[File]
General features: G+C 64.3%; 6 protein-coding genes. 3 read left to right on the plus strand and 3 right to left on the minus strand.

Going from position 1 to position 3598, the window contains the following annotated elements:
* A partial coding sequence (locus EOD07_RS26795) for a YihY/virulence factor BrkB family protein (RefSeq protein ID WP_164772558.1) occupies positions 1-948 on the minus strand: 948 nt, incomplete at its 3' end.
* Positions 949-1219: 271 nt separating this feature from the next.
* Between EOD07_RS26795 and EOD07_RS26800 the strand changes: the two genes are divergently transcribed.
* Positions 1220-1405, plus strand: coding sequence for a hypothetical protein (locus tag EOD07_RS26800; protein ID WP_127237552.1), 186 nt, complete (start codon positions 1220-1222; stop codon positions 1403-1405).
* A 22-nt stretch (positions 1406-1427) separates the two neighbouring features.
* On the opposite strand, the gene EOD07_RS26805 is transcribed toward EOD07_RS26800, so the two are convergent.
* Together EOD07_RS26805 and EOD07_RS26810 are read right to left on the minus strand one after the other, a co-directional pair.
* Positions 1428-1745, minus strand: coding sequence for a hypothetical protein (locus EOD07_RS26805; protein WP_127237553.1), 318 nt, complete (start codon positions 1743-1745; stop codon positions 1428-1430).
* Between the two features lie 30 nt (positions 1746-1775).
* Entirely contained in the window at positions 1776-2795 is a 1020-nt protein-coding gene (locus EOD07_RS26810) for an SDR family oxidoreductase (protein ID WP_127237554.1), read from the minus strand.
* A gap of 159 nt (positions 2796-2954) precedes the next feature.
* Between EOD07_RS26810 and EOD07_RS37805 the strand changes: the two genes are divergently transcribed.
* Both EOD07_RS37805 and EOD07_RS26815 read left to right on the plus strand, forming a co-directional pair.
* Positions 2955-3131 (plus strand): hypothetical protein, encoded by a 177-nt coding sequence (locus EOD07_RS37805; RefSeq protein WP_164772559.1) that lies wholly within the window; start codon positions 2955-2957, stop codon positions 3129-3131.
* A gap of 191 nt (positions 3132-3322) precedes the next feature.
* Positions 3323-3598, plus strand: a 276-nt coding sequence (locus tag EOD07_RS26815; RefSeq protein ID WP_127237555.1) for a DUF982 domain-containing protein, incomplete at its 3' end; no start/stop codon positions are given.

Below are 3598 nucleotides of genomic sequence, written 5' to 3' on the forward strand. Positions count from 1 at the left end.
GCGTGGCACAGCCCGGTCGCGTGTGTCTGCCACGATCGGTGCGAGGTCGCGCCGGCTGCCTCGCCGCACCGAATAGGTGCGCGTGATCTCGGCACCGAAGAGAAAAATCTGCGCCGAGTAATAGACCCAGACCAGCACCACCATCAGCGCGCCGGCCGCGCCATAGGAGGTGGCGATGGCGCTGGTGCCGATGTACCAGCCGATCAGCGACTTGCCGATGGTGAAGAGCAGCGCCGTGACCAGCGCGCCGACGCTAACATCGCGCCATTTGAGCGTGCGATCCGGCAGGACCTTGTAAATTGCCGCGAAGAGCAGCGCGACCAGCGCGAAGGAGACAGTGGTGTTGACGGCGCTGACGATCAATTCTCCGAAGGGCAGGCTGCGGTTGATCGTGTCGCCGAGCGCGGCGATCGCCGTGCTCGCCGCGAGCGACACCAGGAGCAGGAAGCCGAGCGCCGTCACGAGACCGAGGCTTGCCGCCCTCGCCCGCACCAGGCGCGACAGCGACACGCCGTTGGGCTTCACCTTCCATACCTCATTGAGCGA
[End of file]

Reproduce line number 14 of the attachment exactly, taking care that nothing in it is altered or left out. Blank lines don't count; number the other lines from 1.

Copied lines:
* Between EOD07_RS26810 and EOD07_RS37805 the strand changes: the two genes are divergently transcribed.